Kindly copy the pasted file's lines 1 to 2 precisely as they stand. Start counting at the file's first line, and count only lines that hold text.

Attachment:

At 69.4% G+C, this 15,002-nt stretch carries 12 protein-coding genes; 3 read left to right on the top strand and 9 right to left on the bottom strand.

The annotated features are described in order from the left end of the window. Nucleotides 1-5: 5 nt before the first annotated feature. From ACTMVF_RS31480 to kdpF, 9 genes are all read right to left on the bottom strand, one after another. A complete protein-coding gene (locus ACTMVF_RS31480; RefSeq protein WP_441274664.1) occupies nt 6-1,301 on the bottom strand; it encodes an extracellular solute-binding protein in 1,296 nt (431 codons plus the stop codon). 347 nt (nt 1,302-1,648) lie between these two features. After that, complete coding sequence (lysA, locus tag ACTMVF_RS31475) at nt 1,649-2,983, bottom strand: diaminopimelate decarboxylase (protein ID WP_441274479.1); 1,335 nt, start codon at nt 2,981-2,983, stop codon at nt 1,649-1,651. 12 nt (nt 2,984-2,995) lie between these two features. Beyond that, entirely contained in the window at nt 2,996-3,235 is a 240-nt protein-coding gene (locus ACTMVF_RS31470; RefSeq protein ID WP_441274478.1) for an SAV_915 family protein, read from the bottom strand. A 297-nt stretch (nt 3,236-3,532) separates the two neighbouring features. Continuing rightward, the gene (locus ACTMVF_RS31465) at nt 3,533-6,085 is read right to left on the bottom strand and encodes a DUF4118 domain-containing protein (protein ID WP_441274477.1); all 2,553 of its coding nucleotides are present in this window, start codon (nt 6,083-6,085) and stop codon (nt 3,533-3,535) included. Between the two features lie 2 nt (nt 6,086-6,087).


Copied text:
At 69.4% G+C, this 15,002-nt stretch carries 12 protein-coding genes; 3 read left to right on the top strand and 9 right to left on the bottom strand.

The annotated features are described in order from the left end of the window. Nucleotides 1-5: 5 nt before the first annotated feature. From ACTMVF_RS31480 to kdpF, 9 genes are all read right to left on the bottom strand, one after another. A complete protein-coding gene (locus ACTMVF_RS31480; RefSeq protein WP_441274664.1) occupies nt 6-1,301 on the bottom strand; it encodes an extracellular solute-binding protein in 1,296 nt (431 codons plus the stop codon). 347 nt (nt 1,302-1,648) lie between these two features. After that, complete coding sequence (lysA, locus tag ACTMVF_RS31475) at nt 1,649-2,983, bottom strand: diaminopimelate decarboxylase (protein ID WP_441274479.1); 1,335 nt, start codon at nt 2,981-2,983, stop codon at nt 1,649-1,651. 12 nt (nt 2,984-2,995) lie between these two features. Beyond that, entirely contained in the window at nt 2,996-3,235 is a 240-nt protein-coding gene (locus ACTMVF_RS31470; RefSeq protein ID WP_441274478.1) for an SAV_915 family protein, read from the bottom strand. A 297-nt stretch (nt 3,236-3,532) separates the two neighbouring features. Continuing rightward, the gene (locus ACTMVF_RS31465) at nt 3,533-6,085 is read right to left on the bottom strand and encodes a DUF4118 domain-containing protein (protein ID WP_441274477.1); all 2,553 of its coding nucleotides are present in this window, start codon (nt 6,083-6,085) and stop codon (nt 3,533-3,535) included. Between the two features lie 2 nt (nt 6,086-6,087).